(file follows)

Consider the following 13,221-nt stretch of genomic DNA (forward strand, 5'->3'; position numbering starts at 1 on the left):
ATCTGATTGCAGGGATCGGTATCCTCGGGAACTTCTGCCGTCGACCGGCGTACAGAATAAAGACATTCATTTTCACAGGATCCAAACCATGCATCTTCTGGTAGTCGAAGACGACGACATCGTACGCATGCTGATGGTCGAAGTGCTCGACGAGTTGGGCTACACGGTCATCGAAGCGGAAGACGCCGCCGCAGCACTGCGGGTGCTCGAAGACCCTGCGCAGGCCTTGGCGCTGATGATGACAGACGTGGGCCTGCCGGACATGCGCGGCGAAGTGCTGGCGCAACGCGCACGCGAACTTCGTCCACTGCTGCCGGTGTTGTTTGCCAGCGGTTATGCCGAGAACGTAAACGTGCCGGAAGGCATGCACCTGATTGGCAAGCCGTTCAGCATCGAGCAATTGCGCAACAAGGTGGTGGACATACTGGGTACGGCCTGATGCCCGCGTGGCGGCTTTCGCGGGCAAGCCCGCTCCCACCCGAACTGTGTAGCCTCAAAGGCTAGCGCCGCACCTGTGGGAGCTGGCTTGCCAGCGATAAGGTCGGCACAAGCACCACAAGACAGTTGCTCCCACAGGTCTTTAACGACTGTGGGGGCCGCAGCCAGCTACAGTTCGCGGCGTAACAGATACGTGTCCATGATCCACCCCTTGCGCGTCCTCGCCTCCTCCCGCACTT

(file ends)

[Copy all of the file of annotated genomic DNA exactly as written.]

Consider the following 13,221-nt stretch of genomic DNA (forward strand, 5'->3'; position numbering starts at 1 on the left):
ATCTGATTGCAGGGATCGGTATCCTCGGGAACTTCTGCCGTCGACCGGCGTACAGAATAAAGACATTCATTTTCACAGGATCCAAACCATGCATCTTCTGGTAGTCGAAGACGACGACATCGTACGCATGCTGATGGTCGAAGTGCTCGACGAGTTGGGCTACACGGTCATCGAAGCGGAAGACGCCGCCGCAGCACTGCGGGTGCTCGAAGACCCTGCGCAGGCCTTGGCGCTGATGATGACAGACGTGGGCCTGCCGGACATGCGCGGCGAAGTGCTGGCGCAACGCGCACGCGAACTTCGTCCACTGCTGCCGGTGTTGTTTGCCAGCGGTTATGCCGAGAACGTAAACGTGCCGGAAGGCATGCACCTGATTGGCAAGCCGTTCAGCATCGAGCAATTGCGCAACAAGGTGGTGGACATACTGGGTACGGCCTGATGCCCGCGTGGCGGCTTTCGCGGGCAAGCCCGCTCCCACCCGAACTGTGTAGCCTCAAAGGCTAGCGCCGCACCTGTGGGAGCTGGCTTGCCAGCGATAAGGTCGGCACAAGCACCACAAGACAGTTGCTCCCACAGGTCTTTAACGACTGTGGGGGCCGCAGCCAGCTACAGTTCGCGGCGTAACAGATACGTGTCCATGATCCACCCCTTGCGCGTCCTCGCCTCCTCCCGCACTT